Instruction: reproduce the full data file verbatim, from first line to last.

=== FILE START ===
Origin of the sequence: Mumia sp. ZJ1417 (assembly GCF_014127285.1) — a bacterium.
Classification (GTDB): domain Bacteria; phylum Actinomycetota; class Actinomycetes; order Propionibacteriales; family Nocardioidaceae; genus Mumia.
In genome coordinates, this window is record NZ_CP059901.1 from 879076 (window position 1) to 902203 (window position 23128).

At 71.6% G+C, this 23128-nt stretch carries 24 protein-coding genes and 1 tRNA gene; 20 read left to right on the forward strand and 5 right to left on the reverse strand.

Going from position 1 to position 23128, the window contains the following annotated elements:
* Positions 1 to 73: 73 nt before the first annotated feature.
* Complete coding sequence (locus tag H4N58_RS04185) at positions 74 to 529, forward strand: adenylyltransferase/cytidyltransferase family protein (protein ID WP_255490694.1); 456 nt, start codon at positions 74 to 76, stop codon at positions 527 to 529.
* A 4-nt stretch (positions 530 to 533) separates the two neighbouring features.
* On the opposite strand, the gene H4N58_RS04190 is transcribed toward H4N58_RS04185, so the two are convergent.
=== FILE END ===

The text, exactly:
Origin of the sequence: Mumia sp. ZJ1417 (assembly GCF_014127285.1) — a bacterium.
Classification (GTDB): domain Bacteria; phylum Actinomycetota; class Actinomycetes; order Propionibacteriales; family Nocardioidaceae; genus Mumia.
In genome coordinates, this window is record NZ_CP059901.1 from 879076 (window position 1) to 902203 (window position 23128).

At 71.6% G+C, this 23128-nt stretch carries 24 protein-coding genes and 1 tRNA gene; 20 read left to right on the forward strand and 5 right to left on the reverse strand.

Going from position 1 to position 23128, the window contains the following annotated elements:
* Positions 1 to 73: 73 nt before the first annotated feature.
* Complete coding sequence (locus tag H4N58_RS04185) at positions 74 to 529, forward strand: adenylyltransferase/cytidyltransferase family protein (protein ID WP_255490694.1); 456 nt, start codon at positions 74 to 76, stop codon at positions 527 to 529.
* A 4-nt stretch (positions 530 to 533) separates the two neighbouring features.
* On the opposite strand, the gene H4N58_RS04190 is transcribed toward H4N58_RS04185, so the two are convergent.